I started this blog post a month ago – it’s been busy – and although late, I wanted to share my response to the wonderful Black Swan Theatre adaptation before my next post about Nanna’s Button Tin …
On Saturday night (29/4/17) I sat in the darkness of the Albany Entertainment Centre and watched Hellie Turner’s wonderful adaptation of my books Lighthouse Girl and Light Horse Boy. I laughed and cried and experienced a lovely shiver each time I heard my own words woven into those of Hellie’s.
Hellie Turner is an award-winning WA playwright. It was an honour to entrust my stories to her creativity. Hellie says that writing a first draft was ‘a gruelling joy’. Gruelling in that she needed to be immersed into ‘the carnage of war’ and a joy because she was ‘reminded of the remarkable resilience of the human spirit.’ Hellie’s words resonated for me, as writing the books was also like that.
The Perth opening was as exciting as the Albany Premiere, albeit a little more formal, with Her Excellency The Governor and other dignitaries attending. Our seats were closer to the stage and offered an intimate viewpoint as events on stage unfolded.
This is the first time that I’ve watched the same play three times and so it was interesting to experience different audience reactions. Each night there was almost visceral connection between those on stage and those watching. And that connection varied. People laughed and cried at slightly different places. The shared breathing in and out held small differences which was fascinating. As an author you don’t get to witness that intimate connection with a reader.
I loved so many things about the stage adaptation of Lighthouse Girl/Boy; the actors each gave excellent performances, capturing small character nuances helped by effective and lovely costuming (Fay’s large overcoat was perfect) and Lawrie Cullen-Tait’s set was masterful. Her clever design enabled the audience to imagine the one space as a lighthouse-keeper’s cottage, an island outcrop and a pyramid (as well as other things). The design was influenced by Albany’s rocky landscape, the diamond leadlight shapes of the Breaksea Lighthouse while suggestive railings paid ‘homage to the countless dead’. Joe Lui’s evocative lighting added to the mood throughout the play and Brett Smith’s sound/music design was beautiful, particularly the final haunting rendition of The Girl I Left Behind.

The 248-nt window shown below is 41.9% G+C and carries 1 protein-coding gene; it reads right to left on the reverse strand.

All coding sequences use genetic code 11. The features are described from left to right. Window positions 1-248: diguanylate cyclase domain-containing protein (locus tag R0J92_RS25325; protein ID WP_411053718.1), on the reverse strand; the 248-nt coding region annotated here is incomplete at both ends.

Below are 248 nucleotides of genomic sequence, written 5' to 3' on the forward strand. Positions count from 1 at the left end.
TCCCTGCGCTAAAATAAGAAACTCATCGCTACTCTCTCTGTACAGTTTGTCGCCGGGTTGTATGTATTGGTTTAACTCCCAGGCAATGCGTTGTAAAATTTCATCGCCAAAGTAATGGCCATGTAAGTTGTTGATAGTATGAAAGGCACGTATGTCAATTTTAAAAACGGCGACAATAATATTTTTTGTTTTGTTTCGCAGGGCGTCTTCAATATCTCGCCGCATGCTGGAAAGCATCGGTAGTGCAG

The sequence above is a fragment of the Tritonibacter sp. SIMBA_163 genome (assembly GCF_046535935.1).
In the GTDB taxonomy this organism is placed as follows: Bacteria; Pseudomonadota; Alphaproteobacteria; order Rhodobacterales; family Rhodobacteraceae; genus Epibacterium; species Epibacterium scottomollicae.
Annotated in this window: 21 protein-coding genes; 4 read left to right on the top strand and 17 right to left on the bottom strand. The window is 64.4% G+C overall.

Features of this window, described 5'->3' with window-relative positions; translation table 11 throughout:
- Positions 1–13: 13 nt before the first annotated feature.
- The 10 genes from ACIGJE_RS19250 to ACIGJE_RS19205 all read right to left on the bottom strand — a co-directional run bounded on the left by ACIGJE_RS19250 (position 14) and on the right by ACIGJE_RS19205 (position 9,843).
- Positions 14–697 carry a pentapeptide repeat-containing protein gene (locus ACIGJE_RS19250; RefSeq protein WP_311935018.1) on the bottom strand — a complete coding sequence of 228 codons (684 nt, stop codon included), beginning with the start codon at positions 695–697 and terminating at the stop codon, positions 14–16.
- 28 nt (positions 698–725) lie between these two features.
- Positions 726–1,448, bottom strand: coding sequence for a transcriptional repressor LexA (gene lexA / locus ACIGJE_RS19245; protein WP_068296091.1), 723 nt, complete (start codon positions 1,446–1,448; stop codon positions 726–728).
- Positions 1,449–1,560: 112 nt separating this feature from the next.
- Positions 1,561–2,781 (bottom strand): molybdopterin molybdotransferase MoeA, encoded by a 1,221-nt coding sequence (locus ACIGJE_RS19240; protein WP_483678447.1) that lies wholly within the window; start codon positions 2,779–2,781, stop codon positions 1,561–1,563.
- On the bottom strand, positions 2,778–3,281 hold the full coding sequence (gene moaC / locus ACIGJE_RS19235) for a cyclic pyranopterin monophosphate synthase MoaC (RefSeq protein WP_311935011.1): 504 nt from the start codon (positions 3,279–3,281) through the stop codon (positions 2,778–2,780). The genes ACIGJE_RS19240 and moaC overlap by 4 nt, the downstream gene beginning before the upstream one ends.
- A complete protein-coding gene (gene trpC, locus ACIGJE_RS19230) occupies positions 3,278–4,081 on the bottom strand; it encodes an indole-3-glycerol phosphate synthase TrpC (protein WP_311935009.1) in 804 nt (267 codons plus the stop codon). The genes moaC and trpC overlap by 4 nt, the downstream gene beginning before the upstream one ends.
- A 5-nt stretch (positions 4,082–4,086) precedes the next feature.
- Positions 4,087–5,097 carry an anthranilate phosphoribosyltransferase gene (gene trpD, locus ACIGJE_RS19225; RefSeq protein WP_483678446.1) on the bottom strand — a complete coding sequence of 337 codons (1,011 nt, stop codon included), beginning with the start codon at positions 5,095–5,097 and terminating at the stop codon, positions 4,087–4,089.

Congratulations to Stuart Halusz for directing the talents of these creatives, and others not mentioned specifically, to make this production so special. Stuart was inspired by memorials in small towns across Australia and in particular an artefact found in a small museum in Beechworth near my home-town Albury.
Thank you to BST Publicist Irene Jarzabek for making both Opening Nights so special, my agent Clive Newman and to all at Black Swan Theatre and Fremantle Press who helped bring Lighthouse Girl to the stage. Finally, my heartfelt thanks to Garry Snowden, General Manager of the Albany Entertainment Centre, whose enthusiasm and ongoing belief (over many years) has brought this project to fruition.